I remember reading a conversation between some anthropologist and a friend from Papua New Guinea who was visiting America, and he was asking if he admired American freedoms. And his friend said “To be honest I think we have more at home. Look at that hill over there, maybe five miles away. Back home, if I saw a hill and wanted to see what it was like on top, I could just walk there and climb the hill. Here there are a thousand reasons why I wouldn’t be allowed to.”
It might seem a little odd to describe the freedom to go elsewhere as a form of freedom, as a right, at all, because no one in most of the societies where it exists really talks about it that way. We use the language; we talk about the right to freedom of movement. But for the most part this language is illusory, since the legal right to go to, say, Malaysia, let alone to go from Malaysia to Europe or America, means nothing if you can’t afford the flight. A lot of migrants end up in debt for the rest of their lives and atrocious things result. Those societies that genuinely have freedom of movement don’t use that language at all but instead speak of it as “the responsibility of hospitality.” Your obligation to take care of strangers, of course, seen from another point of view, is precisely your own freedom to travel.
The second freedom is the freedom to ignore orders. This is perhaps the most important. All human languages have an imperative form, a way to say “stand up” or “sit down,” but for most of human history those inclined to give orders didn’t have any means of compelling you to stand up or sit down should you decide not to do so. People will say “Kondiaronk didn’t come from an egalitarian society—the Wendat had a whole system of political offices, and he himself was effectively foreign minister …” And all this was quite true, but he had no power to compel anyone to do anything they didn’t want to do. The Jesuits were always talking about this, how the Indians kept teasing them because they were afraid of their superiors, while, they would say “We laugh and make sport of ours.” This is what made them a free people. (It’s also why political figures like Kondiaronk had to be so persuasive.)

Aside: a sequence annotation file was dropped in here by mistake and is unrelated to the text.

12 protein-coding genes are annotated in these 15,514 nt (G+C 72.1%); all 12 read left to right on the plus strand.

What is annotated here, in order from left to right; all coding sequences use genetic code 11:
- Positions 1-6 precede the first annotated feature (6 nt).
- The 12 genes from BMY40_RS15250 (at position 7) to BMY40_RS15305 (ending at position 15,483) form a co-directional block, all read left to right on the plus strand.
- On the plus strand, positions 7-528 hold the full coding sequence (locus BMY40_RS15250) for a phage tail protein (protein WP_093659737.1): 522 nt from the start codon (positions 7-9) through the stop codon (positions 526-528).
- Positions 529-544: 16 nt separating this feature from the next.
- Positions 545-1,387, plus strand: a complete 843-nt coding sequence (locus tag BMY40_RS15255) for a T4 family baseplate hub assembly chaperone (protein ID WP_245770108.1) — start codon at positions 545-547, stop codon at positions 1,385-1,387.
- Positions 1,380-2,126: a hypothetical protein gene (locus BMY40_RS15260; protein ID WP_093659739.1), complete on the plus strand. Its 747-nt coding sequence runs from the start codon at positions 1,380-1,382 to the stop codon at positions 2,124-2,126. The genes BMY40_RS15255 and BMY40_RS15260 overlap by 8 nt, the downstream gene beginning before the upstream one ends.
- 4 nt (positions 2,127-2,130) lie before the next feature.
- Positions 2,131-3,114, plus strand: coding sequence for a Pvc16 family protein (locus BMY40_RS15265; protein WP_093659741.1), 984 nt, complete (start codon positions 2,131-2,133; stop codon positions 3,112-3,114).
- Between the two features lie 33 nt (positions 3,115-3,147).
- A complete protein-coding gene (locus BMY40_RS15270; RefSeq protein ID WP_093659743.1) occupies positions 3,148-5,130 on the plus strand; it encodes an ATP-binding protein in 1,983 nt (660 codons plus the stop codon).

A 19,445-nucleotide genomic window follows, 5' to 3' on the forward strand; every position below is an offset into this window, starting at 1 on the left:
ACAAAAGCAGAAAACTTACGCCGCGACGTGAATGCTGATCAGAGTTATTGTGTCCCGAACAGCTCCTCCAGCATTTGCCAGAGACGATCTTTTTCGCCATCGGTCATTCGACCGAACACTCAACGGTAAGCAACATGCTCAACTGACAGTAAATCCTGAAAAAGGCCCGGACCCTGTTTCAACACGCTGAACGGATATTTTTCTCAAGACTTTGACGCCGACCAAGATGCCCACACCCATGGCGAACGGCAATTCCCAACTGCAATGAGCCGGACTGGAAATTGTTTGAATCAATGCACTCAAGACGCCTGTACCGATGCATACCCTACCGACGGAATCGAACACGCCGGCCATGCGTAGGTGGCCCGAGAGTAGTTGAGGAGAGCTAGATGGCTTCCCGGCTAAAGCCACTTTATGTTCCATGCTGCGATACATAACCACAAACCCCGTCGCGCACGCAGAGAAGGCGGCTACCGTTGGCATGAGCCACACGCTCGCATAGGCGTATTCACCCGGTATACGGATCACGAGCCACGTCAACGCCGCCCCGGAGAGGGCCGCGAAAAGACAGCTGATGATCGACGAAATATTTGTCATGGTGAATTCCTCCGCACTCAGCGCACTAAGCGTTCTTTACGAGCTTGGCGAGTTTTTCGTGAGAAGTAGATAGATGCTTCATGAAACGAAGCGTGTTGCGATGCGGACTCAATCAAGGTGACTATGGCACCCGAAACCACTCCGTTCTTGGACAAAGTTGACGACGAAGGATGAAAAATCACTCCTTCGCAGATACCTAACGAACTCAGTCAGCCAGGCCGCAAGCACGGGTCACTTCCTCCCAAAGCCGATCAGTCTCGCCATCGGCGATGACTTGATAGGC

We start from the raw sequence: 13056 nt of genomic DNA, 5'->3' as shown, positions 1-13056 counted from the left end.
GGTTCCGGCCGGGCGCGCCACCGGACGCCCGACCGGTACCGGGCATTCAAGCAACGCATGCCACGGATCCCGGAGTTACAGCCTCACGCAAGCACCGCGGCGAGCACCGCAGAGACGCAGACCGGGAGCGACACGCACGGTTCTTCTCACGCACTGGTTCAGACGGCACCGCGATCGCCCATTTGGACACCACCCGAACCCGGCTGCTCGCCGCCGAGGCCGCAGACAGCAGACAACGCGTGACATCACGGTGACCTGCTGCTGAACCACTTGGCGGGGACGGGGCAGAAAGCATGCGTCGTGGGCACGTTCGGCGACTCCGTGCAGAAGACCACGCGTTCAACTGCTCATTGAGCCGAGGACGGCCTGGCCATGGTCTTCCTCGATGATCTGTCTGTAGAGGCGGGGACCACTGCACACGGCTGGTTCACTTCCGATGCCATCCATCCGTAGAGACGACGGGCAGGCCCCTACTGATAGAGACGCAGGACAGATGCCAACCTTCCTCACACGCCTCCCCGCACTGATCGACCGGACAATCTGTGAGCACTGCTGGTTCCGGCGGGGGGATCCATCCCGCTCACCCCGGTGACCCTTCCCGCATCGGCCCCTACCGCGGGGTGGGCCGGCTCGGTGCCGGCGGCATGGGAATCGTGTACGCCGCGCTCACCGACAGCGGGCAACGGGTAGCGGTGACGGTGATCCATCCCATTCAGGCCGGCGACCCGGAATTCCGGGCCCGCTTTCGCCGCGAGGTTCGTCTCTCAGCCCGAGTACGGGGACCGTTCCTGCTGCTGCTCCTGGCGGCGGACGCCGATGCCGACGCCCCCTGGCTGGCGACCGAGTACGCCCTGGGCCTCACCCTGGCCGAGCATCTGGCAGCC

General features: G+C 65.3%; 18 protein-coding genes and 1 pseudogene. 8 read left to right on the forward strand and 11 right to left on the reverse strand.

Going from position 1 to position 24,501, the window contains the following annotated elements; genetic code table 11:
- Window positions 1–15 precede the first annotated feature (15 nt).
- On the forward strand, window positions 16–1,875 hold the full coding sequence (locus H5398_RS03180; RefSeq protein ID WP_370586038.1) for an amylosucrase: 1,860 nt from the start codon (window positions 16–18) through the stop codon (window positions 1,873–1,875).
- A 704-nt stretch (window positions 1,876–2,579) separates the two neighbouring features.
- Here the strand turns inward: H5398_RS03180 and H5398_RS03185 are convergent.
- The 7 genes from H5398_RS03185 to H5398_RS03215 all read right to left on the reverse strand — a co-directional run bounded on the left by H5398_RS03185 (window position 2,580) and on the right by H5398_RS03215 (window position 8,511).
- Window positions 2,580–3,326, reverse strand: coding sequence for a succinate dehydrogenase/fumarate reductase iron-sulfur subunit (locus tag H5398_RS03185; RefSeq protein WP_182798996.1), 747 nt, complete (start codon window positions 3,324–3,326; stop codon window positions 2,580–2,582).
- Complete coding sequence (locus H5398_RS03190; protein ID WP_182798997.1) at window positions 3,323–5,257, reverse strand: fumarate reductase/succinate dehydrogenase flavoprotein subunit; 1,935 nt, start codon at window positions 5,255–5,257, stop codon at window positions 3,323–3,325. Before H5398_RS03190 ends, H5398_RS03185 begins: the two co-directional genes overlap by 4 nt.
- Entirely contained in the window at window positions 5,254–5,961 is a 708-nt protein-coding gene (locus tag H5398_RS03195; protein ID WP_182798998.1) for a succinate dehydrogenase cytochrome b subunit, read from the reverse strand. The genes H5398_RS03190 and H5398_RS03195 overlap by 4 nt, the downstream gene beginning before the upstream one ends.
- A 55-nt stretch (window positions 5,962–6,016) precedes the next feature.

Interestingly, they saw a certain “baseline communism,” as I’d call it, a certain expectation of mutual aid, as one element of that insistence on absolute personal autonomy, since you aren’t free to do much of anything if you’re a beggar on the street. In fact, you could easily end up in a situation where you can’t refuse orders.
This is why many feminist anthropologists prefer not to speak of women’s equality but rather women’s “autonomy.” The question isn’t equality of status—which it’s unclear what that even means in many societies where men and women largely have bemused contempt for one another—but rather whether men are in a position, individually or collectively, of telling women what to do, or interfering with their projects.
So we have the freedom to go elsewhere and the freedom to ignore commands. I would say the third freedom is the freedom to reshuffle the social order entirely, seasonally or otherwise. But as I say, seasonal shifts make it much easier to imagine this. This is why the Osage could so impress Montesquieu.
So in that sense we’ve gotten stuck in at least three different ways.
ATZ: And so how? It seems to have something to do with the annihilating power of capitalism’s representation.
DG: Well it happened long before capitalism. But sure, you can say that capitalism is the highest form of whatever it is that was stuck. Even if it typically represents itself as the opposite.
ATZ: So when do we start to enact our representations to such a degree that we no longer remember how to opt out of them?
DG: That’s an interesting thought. Do you think that’s what happened? Let’s see.
If you look for examples of when representations outrace reality, or when misrepresentations become powerful and start reorganizing society around them, they’re not that hard to find. Four examples come to mind right away.
One thing I noticed a long time ago, but never knew what to do with, was the fact that when medieval authors wrote about politics they almost always assume something like a nation state, even where nothing remotely like one existed. Most of Europe at the time … what you actually have are incredibly complex checkerboards of different sorts of overlapping sovereignty, but if you read a medieval Romance, or fairytale, or some theorist talking about the nature of politics in theoretical terms, they always assume a single prince with power over a unified territory.
It’s the same with slavery. Even though in reality you have endless gradations of vassalage, service, when anyone starts talking about such matters in the abstract they tend to speak of masters and slaves. They talk about power as if it were an incredibly simple unitary thing and ignore lived experience, where it’s infinitely subtle and everyone is negotiating the terms of hierarchy all the time.